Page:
Fed Cup: Serena Williams says she's on 'right track' despite doubles defeat in dead rubber on comeback
Serena and her sister Venus were outgunned by the unheralded Dutch pairing of Lesley Kerkhove and Demi Schuurs, who were playing in their first ever outing together.
Former World No 1 Serena Williams said she felt on the "right track" despite a crushing loss in her long-awaited comeback to tennis on Sunday playing alongside big sister Venus in a Fed Cup dead rubber.
The duo, who have combined to win 22 doubles titles, were outgunned by the unheralded Dutch pairing of Lesley Kerkhove and Demi Schuurs, who were playing in their first ever outing together.
The Williams lost 6-2, 6-3 with 36-year-old Serena appearing particularly slow on her feet and poor in her shot selection after more than a year away from the sport.
But she was determined to put on a brave face after the loss took some of the shine off the Americans' otherwise decisive 3-1 win that booked their place in the next round against France in April.
"It felt really good to be back the court. I've been training and it was just exciting to be out there," she said.
"I honestly feel better than I thought I was going to feel, I feel like I didn't expect to play. So I feel like that I'm on the right track."
It was Serena's first competitive match since winning her 23rd Major at the 2017 Australian Open.
The American star took time away from the sport to give birth to her daughter Alexis Olympia and get married, to Reddit co-founder Alexis Ohanian. Both were in attendance over the weekend, seated just behind the players' box.
Serena had previously said that her path back had been full of "ups and downs", crediting Venus with helping her regain her rhythm.
On Sunday, she was happy with the power behind her shots even if her accuracy wasn't quite where it should be.
"I didn't expect to have that much power on my serves," she said. "Even though they didn't go in, it's just the start, I feel like that's a very good step in the right direction."
And she hinted she needed to juggle the demands of motherhood against her career better.
"I didn't manage my time well," she said. "This is literally my first time travelling with the baby and everything so I'm gonna try to do better."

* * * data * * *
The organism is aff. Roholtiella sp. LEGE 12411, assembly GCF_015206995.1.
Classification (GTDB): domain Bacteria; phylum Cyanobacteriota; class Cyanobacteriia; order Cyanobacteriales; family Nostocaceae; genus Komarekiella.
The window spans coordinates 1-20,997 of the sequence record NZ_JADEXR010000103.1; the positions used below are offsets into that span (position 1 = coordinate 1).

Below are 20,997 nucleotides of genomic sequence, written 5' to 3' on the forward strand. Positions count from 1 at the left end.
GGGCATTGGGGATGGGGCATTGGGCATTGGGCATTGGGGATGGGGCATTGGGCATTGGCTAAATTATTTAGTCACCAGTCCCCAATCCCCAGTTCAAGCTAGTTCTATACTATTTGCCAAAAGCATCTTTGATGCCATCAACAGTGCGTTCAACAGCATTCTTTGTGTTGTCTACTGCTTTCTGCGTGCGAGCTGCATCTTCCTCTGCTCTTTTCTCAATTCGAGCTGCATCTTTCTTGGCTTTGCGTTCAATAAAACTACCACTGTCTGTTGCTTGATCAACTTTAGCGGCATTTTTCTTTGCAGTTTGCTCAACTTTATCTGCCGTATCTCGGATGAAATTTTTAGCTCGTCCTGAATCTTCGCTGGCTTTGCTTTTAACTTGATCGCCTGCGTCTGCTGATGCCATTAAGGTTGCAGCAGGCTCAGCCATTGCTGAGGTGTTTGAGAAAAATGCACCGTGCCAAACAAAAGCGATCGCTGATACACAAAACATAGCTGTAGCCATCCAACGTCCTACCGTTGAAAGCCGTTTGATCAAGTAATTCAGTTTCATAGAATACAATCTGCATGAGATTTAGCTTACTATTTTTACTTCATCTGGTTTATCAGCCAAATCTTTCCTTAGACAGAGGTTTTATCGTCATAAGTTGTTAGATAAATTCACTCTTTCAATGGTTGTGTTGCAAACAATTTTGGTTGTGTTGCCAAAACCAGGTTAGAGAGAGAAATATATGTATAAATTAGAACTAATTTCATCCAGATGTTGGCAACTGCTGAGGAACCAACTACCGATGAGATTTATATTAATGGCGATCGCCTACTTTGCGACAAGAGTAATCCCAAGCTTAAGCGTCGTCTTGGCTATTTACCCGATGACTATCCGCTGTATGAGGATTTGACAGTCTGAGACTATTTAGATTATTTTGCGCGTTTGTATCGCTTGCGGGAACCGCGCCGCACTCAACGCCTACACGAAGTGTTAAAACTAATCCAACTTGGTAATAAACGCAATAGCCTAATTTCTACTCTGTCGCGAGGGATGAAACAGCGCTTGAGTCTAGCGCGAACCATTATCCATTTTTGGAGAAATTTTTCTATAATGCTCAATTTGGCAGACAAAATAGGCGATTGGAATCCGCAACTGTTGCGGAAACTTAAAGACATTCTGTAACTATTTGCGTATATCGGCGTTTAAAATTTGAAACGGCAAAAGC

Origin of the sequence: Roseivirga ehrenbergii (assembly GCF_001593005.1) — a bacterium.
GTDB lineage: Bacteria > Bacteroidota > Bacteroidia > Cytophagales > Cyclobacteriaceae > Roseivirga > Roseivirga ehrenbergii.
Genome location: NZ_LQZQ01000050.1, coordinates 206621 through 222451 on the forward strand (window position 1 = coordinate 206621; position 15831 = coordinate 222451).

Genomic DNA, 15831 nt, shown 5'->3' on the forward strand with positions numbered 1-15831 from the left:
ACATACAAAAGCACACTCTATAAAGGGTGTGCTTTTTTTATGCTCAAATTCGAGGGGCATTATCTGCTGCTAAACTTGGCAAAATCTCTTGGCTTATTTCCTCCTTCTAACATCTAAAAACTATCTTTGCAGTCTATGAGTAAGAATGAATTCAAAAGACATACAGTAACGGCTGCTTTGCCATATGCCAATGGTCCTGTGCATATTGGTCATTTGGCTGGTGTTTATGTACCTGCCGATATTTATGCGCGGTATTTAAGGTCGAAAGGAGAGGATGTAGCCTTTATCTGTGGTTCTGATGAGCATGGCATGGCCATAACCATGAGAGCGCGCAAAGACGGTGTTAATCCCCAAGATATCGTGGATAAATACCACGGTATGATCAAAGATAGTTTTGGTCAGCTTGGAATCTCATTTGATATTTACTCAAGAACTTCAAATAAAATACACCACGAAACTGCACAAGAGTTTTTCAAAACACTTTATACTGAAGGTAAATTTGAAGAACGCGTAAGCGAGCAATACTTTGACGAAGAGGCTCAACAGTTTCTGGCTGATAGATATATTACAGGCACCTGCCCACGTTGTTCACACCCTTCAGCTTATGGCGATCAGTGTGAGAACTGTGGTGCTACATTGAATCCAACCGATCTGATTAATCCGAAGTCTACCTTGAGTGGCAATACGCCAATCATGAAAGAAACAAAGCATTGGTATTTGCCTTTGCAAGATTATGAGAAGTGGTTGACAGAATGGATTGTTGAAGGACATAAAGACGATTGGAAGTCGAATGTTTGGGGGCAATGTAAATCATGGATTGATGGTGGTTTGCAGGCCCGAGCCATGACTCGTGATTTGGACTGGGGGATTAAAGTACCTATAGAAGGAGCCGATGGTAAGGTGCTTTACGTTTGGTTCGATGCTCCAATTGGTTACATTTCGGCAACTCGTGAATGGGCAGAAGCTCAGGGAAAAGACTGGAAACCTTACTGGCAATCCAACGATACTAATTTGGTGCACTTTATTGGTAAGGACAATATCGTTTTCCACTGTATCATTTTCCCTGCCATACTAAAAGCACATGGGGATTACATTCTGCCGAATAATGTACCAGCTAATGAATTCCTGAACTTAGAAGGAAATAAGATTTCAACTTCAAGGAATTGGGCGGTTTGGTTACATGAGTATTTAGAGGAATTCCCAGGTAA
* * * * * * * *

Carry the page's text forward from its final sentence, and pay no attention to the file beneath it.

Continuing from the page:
There had been speculation Serena may drop out of Sunday's doubles match, after she did not turn up for practice in the morning with the three other US players.
But team captain Kathy Rinaldi confirmed her participation after Venus won her singles match against Richel Hogenkamp to seal overall victory for the US.
"Serena's gonna be joining her sister Venus!" she announced, to roars of approval before Williams appeared dressed in a white top, dark blue shorts topped off with a red headband.
The Americans had enjoyed enormous support all weekend from the sold-out 5,200-capacity crowd in the mountainous city of Asheville, North Carolina, famous for its historic architecture, breweries and vibrant art scene.
The dead-rubber was supposed to be the feel-good, icing on the cake, but the Dutch players had other ideas.
"To play the two Williams sisters, it's amazing because we won the match," said 26-year-old Kerkhove. "We knew it just 30 minutes before the match. We just both gave it our all and we just had nothing to lose."
The Dutch players' ability to soak up the pressure was all the more remarkable given that Schuurs, the younger of the pair, was just six-years-old when Serena won her first Major tournament.
Venus' participation meant there was no room for Lauren Davis, the US' fourth player.
The seven-time Grand Slam winner, who enjoyed a renaissance year in 2017, earlier shook off a scratchy start to prevail 7-5, 6-1 in her singles match, ensuring the US could continue their defence of the title.
Ahead of the tie, Serena had refused to be drawn on her Grand Slam hopes for the year.
She had initially targeted last month's Australian Open and a defence of her 2017 title but struggled during an exhibition match against Jelena Ostapenko in Abu Dhabi in December, forcing her to revise her plans.
But she hinted on Sunday she could make herself available for selection for the US' next round clash in France in April.
"I think ultimately it's up to Kathy, she has a plenty of players to chose from," she said, referring to team captain Rinaldi. "So many Americans are doing great, hopefully I'll be able to be an option, I'll be doing better by then," she said.
After crucial points, Leylah Fernandez would raise her right fist or windmill her arms, firing herself and crowds inside packed stadiums. And she's won many critical points at US Open.
Barty won 11 of 14 games after dropping the first set, was then broken twice while serving for the match and eventually dropped a shocker to American Shelby Rogers 6-2, 1-6, 7-6 (7/5).
US Open: Follow live score and updates from the women's final at Flushing Meadows in New York.